Monday, February 11, 2008

The History Of Political Correctness

Political correctness (adjectivally, politically correct; both forms commonly abbreviated to PC) is a term used to describe language, ideas, policies, or behavior seen as seeking to minimize offense to racial, cultural, or other identity groups. Conversely, the term politically incorrect is used to refer to language or ideas that may cause offense or that are unconstrained by orthodoxy.

The term itself and its usage are controversial. The term "political correctness" is used almost exclusively in a pejorative sense,[1][2] while "politically incorrect" is commonly used as a self-description, as in the series of "politically incorrect guides', produced by conservative publisher Regnery.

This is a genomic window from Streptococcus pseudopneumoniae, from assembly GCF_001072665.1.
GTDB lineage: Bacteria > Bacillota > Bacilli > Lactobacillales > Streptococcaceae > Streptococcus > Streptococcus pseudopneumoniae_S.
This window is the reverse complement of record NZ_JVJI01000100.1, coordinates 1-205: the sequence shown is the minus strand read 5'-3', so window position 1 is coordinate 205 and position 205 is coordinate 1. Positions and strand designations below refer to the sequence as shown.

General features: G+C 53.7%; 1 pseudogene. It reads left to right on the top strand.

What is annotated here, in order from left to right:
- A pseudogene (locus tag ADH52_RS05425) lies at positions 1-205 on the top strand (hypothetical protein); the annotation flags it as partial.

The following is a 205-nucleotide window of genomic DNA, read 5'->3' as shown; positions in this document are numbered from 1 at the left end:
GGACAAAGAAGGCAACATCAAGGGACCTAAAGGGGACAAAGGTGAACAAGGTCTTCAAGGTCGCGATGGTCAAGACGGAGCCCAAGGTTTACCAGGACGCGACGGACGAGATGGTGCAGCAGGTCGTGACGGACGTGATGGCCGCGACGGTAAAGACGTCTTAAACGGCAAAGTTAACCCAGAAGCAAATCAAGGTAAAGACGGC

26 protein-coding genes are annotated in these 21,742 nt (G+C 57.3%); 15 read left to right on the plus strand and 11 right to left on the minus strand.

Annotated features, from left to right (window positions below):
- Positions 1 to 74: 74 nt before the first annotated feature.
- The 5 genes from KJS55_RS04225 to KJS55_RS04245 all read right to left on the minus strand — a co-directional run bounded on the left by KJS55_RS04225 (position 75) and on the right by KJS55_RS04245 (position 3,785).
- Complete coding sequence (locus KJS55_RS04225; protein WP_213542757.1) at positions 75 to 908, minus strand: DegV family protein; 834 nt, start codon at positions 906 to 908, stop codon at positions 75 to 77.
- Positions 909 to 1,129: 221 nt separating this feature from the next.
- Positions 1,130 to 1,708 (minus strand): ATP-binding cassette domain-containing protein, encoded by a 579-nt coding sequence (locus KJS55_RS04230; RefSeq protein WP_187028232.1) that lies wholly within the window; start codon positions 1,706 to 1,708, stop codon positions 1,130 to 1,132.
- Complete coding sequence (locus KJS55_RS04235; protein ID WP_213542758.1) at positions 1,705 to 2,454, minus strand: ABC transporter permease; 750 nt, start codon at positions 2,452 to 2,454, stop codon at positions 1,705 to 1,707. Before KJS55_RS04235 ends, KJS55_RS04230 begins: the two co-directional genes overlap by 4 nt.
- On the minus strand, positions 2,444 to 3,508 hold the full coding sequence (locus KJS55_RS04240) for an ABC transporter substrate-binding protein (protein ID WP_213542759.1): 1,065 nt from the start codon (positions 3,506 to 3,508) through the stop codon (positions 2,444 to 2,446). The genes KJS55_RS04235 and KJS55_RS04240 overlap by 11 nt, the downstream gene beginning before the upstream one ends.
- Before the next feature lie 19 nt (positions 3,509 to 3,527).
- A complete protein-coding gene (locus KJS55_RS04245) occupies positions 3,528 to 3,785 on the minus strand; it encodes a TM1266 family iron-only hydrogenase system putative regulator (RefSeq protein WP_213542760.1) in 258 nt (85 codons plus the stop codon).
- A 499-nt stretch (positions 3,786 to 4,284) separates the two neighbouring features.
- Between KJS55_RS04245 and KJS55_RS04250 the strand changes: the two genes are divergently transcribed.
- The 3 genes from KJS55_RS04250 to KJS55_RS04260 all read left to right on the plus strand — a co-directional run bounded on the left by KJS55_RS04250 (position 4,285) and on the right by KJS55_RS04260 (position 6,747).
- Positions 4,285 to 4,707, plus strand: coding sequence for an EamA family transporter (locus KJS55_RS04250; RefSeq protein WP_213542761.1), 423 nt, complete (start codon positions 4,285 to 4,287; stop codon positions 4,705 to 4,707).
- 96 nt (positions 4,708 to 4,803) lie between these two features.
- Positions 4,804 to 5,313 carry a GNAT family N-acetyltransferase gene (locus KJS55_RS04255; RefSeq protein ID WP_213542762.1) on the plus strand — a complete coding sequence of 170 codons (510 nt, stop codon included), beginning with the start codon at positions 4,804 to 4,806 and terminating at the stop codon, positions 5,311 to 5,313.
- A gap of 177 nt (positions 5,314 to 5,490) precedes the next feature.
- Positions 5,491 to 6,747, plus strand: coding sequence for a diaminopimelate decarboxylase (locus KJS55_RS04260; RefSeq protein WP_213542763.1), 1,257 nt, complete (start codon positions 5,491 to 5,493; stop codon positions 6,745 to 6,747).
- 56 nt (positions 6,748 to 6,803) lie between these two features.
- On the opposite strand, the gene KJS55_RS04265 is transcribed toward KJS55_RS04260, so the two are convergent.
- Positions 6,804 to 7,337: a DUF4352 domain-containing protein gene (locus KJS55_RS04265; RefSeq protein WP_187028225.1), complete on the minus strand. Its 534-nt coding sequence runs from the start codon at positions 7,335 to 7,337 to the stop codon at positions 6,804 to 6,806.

Some commentators have argued that the term "political correctness" is a straw man invented by conservatives in the 1990s in order to challenge progressive social change, especially with respect to issues of race, religion and gender.[1][4] Ruth Perry traces the term back to Mao's little red book. According to Perry, the term was later adopted by the radical left in the 1960s. In the 1990s, because of the term's association with radical politics and communist censorship, it was used by the political right in the United States to discredit the political left, including liberals and Democrats.

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